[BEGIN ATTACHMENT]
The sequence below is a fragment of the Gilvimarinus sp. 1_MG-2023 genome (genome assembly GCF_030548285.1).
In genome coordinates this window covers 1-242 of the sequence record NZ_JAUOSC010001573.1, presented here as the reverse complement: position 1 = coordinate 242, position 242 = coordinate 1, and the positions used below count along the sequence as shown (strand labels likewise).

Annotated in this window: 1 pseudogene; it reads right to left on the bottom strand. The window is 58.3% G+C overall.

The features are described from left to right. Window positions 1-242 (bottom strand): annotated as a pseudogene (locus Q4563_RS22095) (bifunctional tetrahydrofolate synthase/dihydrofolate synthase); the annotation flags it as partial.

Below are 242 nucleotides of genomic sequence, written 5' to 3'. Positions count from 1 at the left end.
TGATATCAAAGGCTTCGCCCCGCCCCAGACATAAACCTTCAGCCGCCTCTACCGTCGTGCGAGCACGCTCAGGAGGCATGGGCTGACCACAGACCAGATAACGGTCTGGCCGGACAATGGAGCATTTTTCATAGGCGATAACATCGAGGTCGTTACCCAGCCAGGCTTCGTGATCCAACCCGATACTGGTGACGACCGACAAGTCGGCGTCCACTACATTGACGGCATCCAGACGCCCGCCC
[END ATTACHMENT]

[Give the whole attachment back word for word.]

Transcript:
The sequence below is a fragment of the Gilvimarinus sp. 1_MG-2023 genome (genome assembly GCF_030548285.1).
In genome coordinates this window covers 1-242 of the sequence record NZ_JAUOSC010001573.1, presented here as the reverse complement: position 1 = coordinate 242, position 242 = coordinate 1, and the positions used below count along the sequence as shown (strand labels likewise).

Annotated in this window: 1 pseudogene; it reads right to left on the bottom strand. The window is 58.3% G+C overall.

The features are described from left to right. Window positions 1-242 (bottom strand): annotated as a pseudogene (locus Q4563_RS22095) (bifunctional tetrahydrofolate synthase/dihydrofolate synthase); the annotation flags it as partial.

Below are 242 nucleotides of genomic sequence, written 5' to 3'. Positions count from 1 at the left end.
TGATATCAAAGGCTTCGCCCCGCCCCAGACATAAACCTTCAGCCGCCTCTACCGTCGTGCGAGCACGCTCAGGAGGCATGGGCTGACCACAGACCAGATAACGGTCTGGCCGGACAATGGAGCATTTTTCATAGGCGATAACATCGAGGTCGTTACCCAGCCAGGCTTCGTGATCCAACCCGATACTGGTGACGACCGACAAGTCGGCGTCCACTACATTGACGGCATCCAGACGCCCGCCC